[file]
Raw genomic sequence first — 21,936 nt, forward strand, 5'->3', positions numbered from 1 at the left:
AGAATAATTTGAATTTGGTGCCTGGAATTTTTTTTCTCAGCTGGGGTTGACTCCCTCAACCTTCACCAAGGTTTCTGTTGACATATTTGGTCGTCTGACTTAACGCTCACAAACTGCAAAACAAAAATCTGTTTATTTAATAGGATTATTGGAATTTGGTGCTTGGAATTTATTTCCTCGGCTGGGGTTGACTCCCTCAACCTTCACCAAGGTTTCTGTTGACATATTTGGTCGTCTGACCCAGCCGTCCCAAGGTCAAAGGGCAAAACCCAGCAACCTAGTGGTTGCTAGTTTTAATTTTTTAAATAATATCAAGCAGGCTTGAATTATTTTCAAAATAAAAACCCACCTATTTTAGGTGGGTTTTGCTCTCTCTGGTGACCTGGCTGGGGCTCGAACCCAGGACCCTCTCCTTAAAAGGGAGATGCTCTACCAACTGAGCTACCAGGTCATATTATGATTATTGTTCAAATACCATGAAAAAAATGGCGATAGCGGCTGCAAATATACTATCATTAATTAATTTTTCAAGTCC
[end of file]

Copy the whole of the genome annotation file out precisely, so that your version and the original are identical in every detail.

Raw genomic sequence first — 21,936 nt, forward strand, 5'->3', positions numbered from 1 at the left:
AGAATAATTTGAATTTGGTGCCTGGAATTTTTTTTCTCAGCTGGGGTTGACTCCCTCAACCTTCACCAAGGTTTCTGTTGACATATTTGGTCGTCTGACTTAACGCTCACAAACTGCAAAACAAAAATCTGTTTATTTAATAGGATTATTGGAATTTGGTGCTTGGAATTTATTTCCTCGGCTGGGGTTGACTCCCTCAACCTTCACCAAGGTTTCTGTTGACATATTTGGTCGTCTGACCCAGCCGTCCCAAGGTCAAAGGGCAAAACCCAGCAACCTAGTGGTTGCTAGTTTTAATTTTTTAAATAATATCAAGCAGGCTTGAATTATTTTCAAAATAAAAACCCACCTATTTTAGGTGGGTTTTGCTCTCTCTGGTGACCTGGCTGGGGCTCGAACCCAGGACCCTCTCCTTAAAAGGGAGATGCTCTACCAACTGAGCTACCAGGTCATATTATGATTATTGTTCAAATACCATGAAAAAAATGGCGATAGCGGCTGCAAATATACTATCATTAATTAATTTTTCAAGTCC